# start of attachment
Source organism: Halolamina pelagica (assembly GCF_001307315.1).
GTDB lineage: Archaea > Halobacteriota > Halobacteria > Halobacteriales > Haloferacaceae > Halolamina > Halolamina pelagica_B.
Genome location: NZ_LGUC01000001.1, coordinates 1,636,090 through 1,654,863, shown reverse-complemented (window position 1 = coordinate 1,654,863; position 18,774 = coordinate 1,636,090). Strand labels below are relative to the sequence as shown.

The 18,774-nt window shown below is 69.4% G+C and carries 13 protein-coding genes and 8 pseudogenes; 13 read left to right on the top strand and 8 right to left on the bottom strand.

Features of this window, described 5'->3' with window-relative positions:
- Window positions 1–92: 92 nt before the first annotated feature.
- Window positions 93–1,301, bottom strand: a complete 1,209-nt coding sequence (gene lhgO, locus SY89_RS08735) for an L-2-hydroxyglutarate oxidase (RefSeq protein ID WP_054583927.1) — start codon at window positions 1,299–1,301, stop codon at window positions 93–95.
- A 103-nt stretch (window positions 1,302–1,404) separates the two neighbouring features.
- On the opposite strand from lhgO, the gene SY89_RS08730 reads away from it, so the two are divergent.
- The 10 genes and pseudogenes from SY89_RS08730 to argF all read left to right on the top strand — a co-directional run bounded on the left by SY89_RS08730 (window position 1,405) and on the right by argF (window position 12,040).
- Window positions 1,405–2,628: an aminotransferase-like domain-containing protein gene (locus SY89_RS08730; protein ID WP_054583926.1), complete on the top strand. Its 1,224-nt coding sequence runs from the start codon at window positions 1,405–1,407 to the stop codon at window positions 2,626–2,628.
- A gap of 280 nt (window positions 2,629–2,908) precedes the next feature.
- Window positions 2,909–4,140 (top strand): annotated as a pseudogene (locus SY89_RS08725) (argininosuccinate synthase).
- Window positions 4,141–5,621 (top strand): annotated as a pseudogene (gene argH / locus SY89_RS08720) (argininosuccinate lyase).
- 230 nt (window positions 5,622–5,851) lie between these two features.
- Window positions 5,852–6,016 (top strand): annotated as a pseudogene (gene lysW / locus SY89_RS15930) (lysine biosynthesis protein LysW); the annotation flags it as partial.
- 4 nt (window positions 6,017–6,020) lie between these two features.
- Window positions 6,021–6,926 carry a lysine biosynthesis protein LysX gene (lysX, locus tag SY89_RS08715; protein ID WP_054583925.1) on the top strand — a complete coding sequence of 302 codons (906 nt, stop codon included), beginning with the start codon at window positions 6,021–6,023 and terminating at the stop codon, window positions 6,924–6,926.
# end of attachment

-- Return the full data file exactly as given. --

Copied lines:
Source organism: Halolamina pelagica (assembly GCF_001307315.1).
GTDB lineage: Archaea > Halobacteriota > Halobacteria > Halobacteriales > Haloferacaceae > Halolamina > Halolamina pelagica_B.
Genome location: NZ_LGUC01000001.1, coordinates 1,636,090 through 1,654,863, shown reverse-complemented (window position 1 = coordinate 1,654,863; position 18,774 = coordinate 1,636,090). Strand labels below are relative to the sequence as shown.

The 18,774-nt window shown below is 69.4% G+C and carries 13 protein-coding genes and 8 pseudogenes; 13 read left to right on the top strand and 8 right to left on the bottom strand.

Features of this window, described 5'->3' with window-relative positions:
- Window positions 1–92: 92 nt before the first annotated feature.
- Window positions 93–1,301, bottom strand: a complete 1,209-nt coding sequence (gene lhgO, locus SY89_RS08735) for an L-2-hydroxyglutarate oxidase (RefSeq protein ID WP_054583927.1) — start codon at window positions 1,299–1,301, stop codon at window positions 93–95.
- A 103-nt stretch (window positions 1,302–1,404) separates the two neighbouring features.
- On the opposite strand from lhgO, the gene SY89_RS08730 reads away from it, so the two are divergent.
- The 10 genes and pseudogenes from SY89_RS08730 to argF all read left to right on the top strand — a co-directional run bounded on the left by SY89_RS08730 (window position 1,405) and on the right by argF (window position 12,040).
- Window positions 1,405–2,628: an aminotransferase-like domain-containing protein gene (locus SY89_RS08730; protein ID WP_054583926.1), complete on the top strand. Its 1,224-nt coding sequence runs from the start codon at window positions 1,405–1,407 to the stop codon at window positions 2,626–2,628.
- A gap of 280 nt (window positions 2,629–2,908) precedes the next feature.
- Window positions 2,909–4,140 (top strand): annotated as a pseudogene (locus SY89_RS08725) (argininosuccinate synthase).
- Window positions 4,141–5,621 (top strand): annotated as a pseudogene (gene argH / locus SY89_RS08720) (argininosuccinate lyase).
- 230 nt (window positions 5,622–5,851) lie between these two features.
- Window positions 5,852–6,016 (top strand): annotated as a pseudogene (gene lysW / locus SY89_RS15930) (lysine biosynthesis protein LysW); the annotation flags it as partial.
- 4 nt (window positions 6,017–6,020) lie between these two features.
- Window positions 6,021–6,926 carry a lysine biosynthesis protein LysX gene (lysX, locus tag SY89_RS08715; protein ID WP_054583925.1) on the top strand — a complete coding sequence of 302 codons (906 nt, stop codon included), beginning with the start codon at window positions 6,021–6,023 and terminating at the stop codon, window positions 6,924–6,926.